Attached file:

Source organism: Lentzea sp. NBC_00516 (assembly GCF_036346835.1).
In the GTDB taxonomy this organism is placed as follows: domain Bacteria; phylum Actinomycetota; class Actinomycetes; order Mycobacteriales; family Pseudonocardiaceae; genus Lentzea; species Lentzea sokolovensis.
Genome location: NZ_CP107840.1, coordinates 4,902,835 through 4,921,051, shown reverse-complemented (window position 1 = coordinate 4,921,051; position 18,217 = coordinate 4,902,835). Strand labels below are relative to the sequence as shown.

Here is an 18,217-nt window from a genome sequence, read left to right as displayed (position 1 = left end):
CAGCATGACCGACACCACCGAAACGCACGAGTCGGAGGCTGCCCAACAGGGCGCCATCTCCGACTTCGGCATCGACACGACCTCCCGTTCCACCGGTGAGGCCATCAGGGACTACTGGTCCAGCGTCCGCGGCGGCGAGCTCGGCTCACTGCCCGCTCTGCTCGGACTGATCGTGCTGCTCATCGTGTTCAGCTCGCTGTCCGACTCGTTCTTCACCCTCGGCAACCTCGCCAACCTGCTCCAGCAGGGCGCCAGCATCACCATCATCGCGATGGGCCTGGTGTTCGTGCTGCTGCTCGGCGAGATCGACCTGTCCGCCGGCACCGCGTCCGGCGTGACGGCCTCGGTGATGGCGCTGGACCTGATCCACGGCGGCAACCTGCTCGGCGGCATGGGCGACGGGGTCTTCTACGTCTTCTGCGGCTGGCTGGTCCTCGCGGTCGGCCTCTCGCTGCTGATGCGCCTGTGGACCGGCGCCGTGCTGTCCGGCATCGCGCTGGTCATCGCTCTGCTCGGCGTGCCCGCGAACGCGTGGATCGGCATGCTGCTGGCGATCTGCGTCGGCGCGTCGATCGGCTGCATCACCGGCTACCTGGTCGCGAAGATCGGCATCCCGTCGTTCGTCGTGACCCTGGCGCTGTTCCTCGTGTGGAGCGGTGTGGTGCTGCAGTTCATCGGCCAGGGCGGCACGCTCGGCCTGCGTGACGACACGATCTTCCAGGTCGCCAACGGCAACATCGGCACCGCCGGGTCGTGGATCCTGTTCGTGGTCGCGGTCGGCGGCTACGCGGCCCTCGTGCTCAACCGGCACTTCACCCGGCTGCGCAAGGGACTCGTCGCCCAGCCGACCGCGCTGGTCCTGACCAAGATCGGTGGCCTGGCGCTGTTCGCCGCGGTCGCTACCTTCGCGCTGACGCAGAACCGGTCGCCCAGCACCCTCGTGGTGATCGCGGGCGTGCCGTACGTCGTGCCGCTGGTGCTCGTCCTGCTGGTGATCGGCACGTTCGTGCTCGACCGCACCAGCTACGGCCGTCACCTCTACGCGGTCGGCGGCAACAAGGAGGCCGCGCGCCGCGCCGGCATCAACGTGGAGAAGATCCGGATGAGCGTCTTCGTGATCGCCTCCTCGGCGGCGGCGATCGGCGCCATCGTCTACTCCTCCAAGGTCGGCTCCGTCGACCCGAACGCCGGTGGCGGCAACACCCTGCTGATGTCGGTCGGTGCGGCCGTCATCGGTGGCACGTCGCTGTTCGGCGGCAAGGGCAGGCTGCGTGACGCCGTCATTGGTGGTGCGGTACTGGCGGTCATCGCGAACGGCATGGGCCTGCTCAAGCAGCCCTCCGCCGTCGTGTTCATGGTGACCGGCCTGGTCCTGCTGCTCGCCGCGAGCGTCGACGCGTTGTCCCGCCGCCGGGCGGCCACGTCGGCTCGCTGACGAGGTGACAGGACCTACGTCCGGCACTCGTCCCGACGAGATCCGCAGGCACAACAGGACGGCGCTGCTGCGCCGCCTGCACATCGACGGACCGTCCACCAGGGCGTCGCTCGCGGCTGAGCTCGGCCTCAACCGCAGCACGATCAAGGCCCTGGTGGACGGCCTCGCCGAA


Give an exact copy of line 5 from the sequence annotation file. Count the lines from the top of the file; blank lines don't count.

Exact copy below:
CAGCATGACCGACACCACCGAAACGCACGAGTCGGAGGCTGCCCAACAGGGCGCCATCTCCGACTTCGGCATCGACACGACCTCCCGTTCCACCGGTGAGGCCATCAGGGACTACTGGTCCAGCGTCCGCGGCGGCGAGCTCGGCTCACTGCCCGCTCTGCTCGGACTGATCGTGCTGCTCATCGTGTTCAGCTCGCTGTCCGACTCGTTCTTCACCCTCGGCAACCTCGCCAACCTGCTCCAGCAGGGCGCCAGCATCACCATCATCGCGATGGGCCTGGTGTTCGTGCTGCTGCTCGGCGAGATCGACCTGTCCGCCGGCACCGCGTCCGGCGTGACGGCCTCGGTGATGGCGCTGGACCTGATCCACGGCGGCAACCTGCTCGGCGGCATGGGCGACGGGGTCTTCTACGTCTTCTGCGGCTGGCTGGTCCTCGCGGTCGGCCTCTCGCTGCTGATGCGCCTGTGGACCGGCGCCGTGCTGTCCGGCATCGCGCTGGTCATCGCTCTGCTCGGCGTGCCCGCGAACGCGTGGATCGGCATGCTGCTGGCGATCTGCGTCGGCGCGTCGATCGGCTGCATCACCGGCTACCTGGTCGCGAAGATCGGCATCCCGTCGTTCGTCGTGACCCTGGCGCTGTTCCTCGTGTGGAGCGGTGTGGTGCTGCAGTTCATCGGCCAGGGCGGCACGCTCGGCCTGCGTGACGACACGATCTTCCAGGTCGCCAACGGCAACATCGGCACCGCCGGGTCGTGGATCCTGTTCGTGGTCGCGGTCGGCGGCTACGCGGCCCTCGTGCTCAACCGGCACTTCACCCGGCTGCGCAAGGGACTCGTCGCCCAGCCGACCGCGCTGGTCCTGACCAAGATCGGTGGCCTGGCGCTGTTCGCCGCGGTCGCTACCTTCGCGCTGACGCAGAACCGGTCGCCCAGCACCCTCGTGGTGATCGCGGGCGTGCCGTACGTCGTGCCGCTGGTGCTCGTCCTGCTGGTGATCGGCACGTTCGTGCTCGACCGCACCAGCTACGGCCGTCACCTCTACGCGGTCGGCGGCAACAAGGAGGCCGCGCGCCGCGCCGGCATCAACGTGGAGAAGATCCGGATGAGCGTCTTCGTGATCGCCTCCTCGGCGGCGGCGATCGGCGCCATCGTCTACTCCTCCAAGGTCGGCTCCGTCGACCCGAACGCCGGTGGCGGCAACACCCTGCTGATGTCGGTCGGTGCGGCCGTCATCGGTGGCACGTCGCTGTTCGGCGGCAAGGGCAGGCTGCGTGACGCCGTCATTGGTGGTGCGGTACTGGCGGTCATCGCGAACGGCATGGGCCTGCTCAAGCAGCCCTCCGCCGTCGTGTTCATGGTGACCGGCCTGGTCCTGCTGCTCGCCGCGAGCGTCGACGCGTTGTCCCGCCGCCGGGCGGCCACGTCGGCTCGCTGACGAGGTGACAGGACCTACGTCCGGCACTCGTCCCGACGAGATCCGCAGGCACAACAGGACGGCGCTGCTGCGCCGCCTGCACATCGACGGACCGTCCACCAGGGCGTCGCTCGCGGCTGAGCTCGGCCTCAACCGCAGCACGATCAAGGCCCTGGTGGACGGCCTCGCCGAA